The San Jose Mercury News dropped a weird little bombshell into its report on the Oakland A’s trade deadline moves:

A’s owner [Lew Wolff] said Major League Baseball would likely kick in some money to help the A’s get a stadium done at the Oakland site, public money not being available.

Really? That’s not something MLB has done for any other team — aside from allowing teams to deduct stadium costs from income for purposes of revenue-sharing, which has been standard operating procedure for a while now. But if MLB actually gives in and throws additional cash the A’s way, that would be a huge departure for a league that so far has depended on the kindness of taxpayers for new construction.

Newballpark.org, meanwhile, speculates that the easiest way for MLB to funnel some money to Wolff would be to allow the A’s to keep receiving revenue sharing money once they move into a new stadium. (MLB changed its revenue sharing rules a few years back to prohibit teams in big markets from getting checks, but exempted Oakland from this prohibition until a new stadium is built.) It’s certainly something that the league could do, though you have to wonder if MLB commissioner Rob Manfred would have to twist some  arms to get other owners to agree to kick in to dispense with the Coliseum. He doesn’t seem a very arm-twisty guy, but we’ll see.

Wisconsin assembly Democrats will only vote for Bucks deal if it doesn’t get more awful than it is already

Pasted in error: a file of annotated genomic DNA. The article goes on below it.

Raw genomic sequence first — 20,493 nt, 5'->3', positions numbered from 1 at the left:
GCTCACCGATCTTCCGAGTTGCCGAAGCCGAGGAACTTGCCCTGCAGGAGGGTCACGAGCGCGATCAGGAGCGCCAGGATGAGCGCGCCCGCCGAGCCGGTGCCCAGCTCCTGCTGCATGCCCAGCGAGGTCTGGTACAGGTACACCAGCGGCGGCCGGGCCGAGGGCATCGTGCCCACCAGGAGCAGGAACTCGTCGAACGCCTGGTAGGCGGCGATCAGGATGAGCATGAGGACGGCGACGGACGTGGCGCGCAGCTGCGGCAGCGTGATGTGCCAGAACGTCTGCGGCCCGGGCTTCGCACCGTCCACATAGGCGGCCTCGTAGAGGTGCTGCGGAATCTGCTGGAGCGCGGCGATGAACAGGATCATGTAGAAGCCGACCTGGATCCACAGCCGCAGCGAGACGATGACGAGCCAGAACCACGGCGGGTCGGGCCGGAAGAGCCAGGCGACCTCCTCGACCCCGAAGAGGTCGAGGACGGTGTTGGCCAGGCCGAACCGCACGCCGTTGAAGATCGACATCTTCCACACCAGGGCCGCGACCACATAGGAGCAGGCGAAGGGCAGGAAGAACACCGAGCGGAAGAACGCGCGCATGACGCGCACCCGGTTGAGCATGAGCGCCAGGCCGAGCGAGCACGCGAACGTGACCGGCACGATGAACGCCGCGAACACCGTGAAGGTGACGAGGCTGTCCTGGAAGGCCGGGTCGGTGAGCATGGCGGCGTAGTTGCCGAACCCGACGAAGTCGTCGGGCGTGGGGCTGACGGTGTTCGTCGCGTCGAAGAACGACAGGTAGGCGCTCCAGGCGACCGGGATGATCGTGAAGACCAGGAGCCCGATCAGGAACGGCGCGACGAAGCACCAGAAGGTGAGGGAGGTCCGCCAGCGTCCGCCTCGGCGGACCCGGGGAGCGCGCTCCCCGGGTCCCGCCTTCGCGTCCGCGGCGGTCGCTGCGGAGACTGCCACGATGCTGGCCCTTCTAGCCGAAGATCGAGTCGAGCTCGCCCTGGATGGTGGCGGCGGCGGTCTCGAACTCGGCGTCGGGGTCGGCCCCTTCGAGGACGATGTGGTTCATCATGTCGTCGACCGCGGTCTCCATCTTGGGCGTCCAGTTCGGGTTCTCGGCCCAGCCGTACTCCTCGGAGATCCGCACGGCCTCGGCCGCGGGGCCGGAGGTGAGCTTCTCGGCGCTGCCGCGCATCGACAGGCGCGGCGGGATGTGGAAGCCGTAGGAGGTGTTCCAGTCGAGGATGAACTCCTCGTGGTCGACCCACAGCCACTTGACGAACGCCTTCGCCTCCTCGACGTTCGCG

The leader of Wisconsin’s state assembly Democrats says they won’t provide the votes necessary to pass a Milwaukee Bucks arena deal without “six or seven amendments” to the plan the state senate approved last week. And what does Assembly Minority Leader Peter Barca want to see?

“By and large, one thing that’s important is making sure that 30 years from now when the Bucks come around and want a new arena again that we’re in much better shape for the taxpayers,” he said. “That we’re not in the same boat (as) now where we have to put millions of dollars just to keep the Bradley Center operating because it needs significant maintenance.

“Additionally, we want to make sure that we have the best arrangement for the greater Milwaukee area for workers and for having jobs that are meaningful that I think the Bucks share in.”

Item #2 is clearly some kind of local hiring agreement, which the Bucks’ billionaire owners should be happy enough to agree to, since it’s no skin off their nose who actually builds the thing, so long as it’s mostly the public that’s paying the bills. The first one is a bit more unclear — some kind of clause ensuring that the team is on the hook for maintenance and upgrades on a new arena, maybe? — but is certainly worth trying to address, given that the Bucks’ actual lease on this new arena is still yet to be determined, which could hide an awful lot of subsidies down the road.
And speaking of hidden subsidies, Bruce Murphy of Urban Milwaukee has taken another shot at totaling up all the public subsidies involved in the Bucks deal, and come up with this list:
  • $195 million in Wisconsin Center District costs (including interest), less $45 million in accrued ticket taxes, for a total of $150 million. Murphy doesn’t convert that into present value, but it would come to about $70 million.
  • $55 million from the state (against translating Murphy’s numbers into present value) in arena bonds, plus $20 million to pay off existing Bradley Center debt.
  • $55 million from the county for arena bonds.
  • $48.5 million from the city.
  • $180 million in present value in property tax breaks on the arena.
  • $50 million in savings from federal tax exemption on arena bonds.